Psychologists and sociologists point out all the ways that human beings are far less rational than we like to consider ourselves. Sometimes, though, their analysis is blind to some of the factors humans consider automatically. And this paradox proves it.

The Saint Petersburg Paradox is also known as the Saint Petersburg Lottery, although no city or state would ever offer it as a lottery. No casino would offer it either. No underground gambling ring would offer it... unless they had a way to rig the game. The paradox takes its name from the academic journal that published it. The 1738 edition of the Commentaries of the Imperial Academy of Science of Saint Petersburg published the work of young Daniel Bernoulli, in which he proposed the following game.

What if you bet on how long it would take for a flipped coin to come up heads? If the coin comes up heads on the first flip, you get two dollars. If it doesn't come up heads until the second flip, you get four dollars. If it comes up heads on the third flip, you get eight dollars. It seems like this is a no-lose scenario for you. You just keep getting paid. The question is, how much would you pay to play the game?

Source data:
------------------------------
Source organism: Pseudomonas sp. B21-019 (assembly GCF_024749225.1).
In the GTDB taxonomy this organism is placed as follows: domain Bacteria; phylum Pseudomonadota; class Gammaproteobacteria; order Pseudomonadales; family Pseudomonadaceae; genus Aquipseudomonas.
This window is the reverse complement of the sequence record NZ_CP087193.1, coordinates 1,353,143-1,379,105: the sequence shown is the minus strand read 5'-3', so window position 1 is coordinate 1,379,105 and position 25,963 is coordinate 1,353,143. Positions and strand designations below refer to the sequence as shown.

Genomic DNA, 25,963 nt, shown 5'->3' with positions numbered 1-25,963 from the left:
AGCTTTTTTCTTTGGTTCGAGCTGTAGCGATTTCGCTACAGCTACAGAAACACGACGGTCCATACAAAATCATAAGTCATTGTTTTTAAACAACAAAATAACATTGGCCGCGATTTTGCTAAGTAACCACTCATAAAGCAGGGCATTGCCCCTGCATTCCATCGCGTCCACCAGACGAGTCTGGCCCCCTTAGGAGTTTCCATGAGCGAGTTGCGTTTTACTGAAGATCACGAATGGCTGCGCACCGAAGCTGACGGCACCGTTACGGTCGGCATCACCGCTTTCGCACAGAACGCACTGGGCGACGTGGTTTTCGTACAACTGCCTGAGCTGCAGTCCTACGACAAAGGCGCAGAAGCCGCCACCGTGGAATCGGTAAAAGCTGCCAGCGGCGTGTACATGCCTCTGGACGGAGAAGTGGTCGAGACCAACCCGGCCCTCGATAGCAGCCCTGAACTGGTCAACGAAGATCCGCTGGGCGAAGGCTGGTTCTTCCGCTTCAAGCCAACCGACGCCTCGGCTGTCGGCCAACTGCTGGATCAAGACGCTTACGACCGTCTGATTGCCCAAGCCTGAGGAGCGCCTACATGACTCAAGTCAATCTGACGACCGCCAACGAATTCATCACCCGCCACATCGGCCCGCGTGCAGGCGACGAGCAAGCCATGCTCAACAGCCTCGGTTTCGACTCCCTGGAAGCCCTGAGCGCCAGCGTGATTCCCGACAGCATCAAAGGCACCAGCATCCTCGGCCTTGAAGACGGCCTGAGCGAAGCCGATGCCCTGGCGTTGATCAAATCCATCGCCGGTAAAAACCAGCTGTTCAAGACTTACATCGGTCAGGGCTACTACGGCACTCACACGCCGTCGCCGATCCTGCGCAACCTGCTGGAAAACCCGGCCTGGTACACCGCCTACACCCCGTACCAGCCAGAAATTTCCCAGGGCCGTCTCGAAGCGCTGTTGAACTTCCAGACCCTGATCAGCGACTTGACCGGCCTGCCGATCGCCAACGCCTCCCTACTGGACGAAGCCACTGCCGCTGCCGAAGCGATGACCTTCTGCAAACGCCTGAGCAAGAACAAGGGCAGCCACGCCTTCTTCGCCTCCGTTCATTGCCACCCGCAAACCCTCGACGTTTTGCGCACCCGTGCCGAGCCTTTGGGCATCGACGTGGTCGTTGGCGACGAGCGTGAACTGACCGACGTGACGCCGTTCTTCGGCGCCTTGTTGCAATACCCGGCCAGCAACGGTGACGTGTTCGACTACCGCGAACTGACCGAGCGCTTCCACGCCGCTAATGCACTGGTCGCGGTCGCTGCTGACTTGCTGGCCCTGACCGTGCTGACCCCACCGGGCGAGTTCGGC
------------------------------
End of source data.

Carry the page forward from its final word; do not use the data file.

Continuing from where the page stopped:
Bernoulli figured out the right price for the game by calculating the expected money that could work as an outcome. The expected value can be calculated by calculating the payoff and the odds, and adding them together.

2 (1/2) + 4(1/4) + 8(1/8) + 16 (1/16) . . . . = Winnings

You'll notice that if multiply the odds and the payoff together, you'll get an infinite series of ones, all added together. Essentially, you could pay an infinite amount of money, and still come out ahead.

#### Bounded Rationality In Saint Petersburg and Out of It

Most people will offer to pay between \$5 and \$10 for the game. This is the "paradox" part of the paradox. The math works out, but there's no way anyone is actually going to pay what the game is worth. (Even if they could pay an infinite amount of money.)